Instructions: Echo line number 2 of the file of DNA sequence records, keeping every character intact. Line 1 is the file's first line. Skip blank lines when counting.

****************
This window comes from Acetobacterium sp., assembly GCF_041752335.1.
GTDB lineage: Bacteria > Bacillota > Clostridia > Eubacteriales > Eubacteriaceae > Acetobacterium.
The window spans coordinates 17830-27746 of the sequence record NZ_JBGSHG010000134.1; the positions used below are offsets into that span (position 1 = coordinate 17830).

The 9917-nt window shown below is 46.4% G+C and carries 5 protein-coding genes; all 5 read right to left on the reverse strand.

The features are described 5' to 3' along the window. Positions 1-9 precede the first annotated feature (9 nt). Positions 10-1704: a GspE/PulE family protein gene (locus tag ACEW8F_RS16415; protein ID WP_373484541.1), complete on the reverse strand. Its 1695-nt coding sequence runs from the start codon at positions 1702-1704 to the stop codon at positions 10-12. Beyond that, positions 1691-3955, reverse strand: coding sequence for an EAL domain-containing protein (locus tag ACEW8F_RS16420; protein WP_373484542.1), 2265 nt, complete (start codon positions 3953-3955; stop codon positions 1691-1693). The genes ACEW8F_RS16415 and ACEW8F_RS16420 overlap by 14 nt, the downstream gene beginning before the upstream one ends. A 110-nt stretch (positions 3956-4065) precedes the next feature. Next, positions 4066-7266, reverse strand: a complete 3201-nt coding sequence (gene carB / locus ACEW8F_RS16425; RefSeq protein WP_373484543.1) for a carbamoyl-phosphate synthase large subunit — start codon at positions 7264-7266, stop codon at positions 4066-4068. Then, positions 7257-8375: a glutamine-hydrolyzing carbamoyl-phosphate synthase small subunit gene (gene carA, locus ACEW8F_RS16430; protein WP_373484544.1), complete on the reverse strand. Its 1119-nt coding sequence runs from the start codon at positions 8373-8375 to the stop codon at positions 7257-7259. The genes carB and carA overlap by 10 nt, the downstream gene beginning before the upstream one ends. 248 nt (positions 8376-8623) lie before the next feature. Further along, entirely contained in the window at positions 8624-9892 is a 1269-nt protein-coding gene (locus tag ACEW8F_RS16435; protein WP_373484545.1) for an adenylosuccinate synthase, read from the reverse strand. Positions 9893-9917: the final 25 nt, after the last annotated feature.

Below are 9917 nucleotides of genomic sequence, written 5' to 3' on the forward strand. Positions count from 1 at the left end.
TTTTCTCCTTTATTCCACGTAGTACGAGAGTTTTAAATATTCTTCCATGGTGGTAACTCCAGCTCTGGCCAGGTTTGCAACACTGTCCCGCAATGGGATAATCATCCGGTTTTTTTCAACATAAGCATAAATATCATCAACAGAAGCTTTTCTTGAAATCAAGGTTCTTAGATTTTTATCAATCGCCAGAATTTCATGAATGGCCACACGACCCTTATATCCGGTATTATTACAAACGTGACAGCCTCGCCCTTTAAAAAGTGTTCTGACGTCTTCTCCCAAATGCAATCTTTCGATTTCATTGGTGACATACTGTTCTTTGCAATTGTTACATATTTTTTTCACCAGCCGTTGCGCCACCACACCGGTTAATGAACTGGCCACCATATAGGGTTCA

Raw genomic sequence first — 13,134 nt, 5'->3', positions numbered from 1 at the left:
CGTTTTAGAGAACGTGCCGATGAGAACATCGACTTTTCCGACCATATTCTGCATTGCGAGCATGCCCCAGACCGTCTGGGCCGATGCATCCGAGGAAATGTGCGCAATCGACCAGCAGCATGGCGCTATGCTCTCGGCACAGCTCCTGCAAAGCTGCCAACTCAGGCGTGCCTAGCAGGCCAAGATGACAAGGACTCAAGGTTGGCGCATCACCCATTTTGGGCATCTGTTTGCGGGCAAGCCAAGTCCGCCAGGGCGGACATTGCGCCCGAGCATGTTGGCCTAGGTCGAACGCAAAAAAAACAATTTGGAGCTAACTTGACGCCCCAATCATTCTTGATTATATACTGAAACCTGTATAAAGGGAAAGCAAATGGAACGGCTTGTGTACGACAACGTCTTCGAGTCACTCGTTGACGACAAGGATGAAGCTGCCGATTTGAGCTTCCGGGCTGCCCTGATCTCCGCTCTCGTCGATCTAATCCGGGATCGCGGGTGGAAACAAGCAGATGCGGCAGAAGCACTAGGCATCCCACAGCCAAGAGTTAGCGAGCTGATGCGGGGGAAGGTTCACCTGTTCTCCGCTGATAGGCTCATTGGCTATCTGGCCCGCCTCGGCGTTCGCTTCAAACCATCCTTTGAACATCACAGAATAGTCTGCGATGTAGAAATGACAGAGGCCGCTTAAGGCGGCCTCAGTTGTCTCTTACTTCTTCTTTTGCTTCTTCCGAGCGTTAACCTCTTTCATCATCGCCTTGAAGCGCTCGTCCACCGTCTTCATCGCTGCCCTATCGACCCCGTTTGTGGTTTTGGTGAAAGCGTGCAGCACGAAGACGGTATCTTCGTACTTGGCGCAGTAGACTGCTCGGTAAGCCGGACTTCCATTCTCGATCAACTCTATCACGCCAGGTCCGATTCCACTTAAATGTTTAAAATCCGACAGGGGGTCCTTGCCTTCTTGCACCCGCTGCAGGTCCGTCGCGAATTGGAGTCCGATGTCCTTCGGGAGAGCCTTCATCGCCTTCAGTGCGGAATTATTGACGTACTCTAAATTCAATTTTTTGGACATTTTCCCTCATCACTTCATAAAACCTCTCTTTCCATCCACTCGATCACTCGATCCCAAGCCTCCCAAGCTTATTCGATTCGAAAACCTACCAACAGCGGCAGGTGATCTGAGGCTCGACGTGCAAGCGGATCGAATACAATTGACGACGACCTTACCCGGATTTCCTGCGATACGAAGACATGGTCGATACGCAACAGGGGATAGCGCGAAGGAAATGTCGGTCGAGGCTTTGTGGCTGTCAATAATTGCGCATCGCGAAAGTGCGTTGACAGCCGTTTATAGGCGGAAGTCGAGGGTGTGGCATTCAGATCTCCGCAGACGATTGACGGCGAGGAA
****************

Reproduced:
GTDB lineage: Bacteria > Bacillota > Clostridia > Eubacteriales > Eubacteriaceae > Acetobacterium.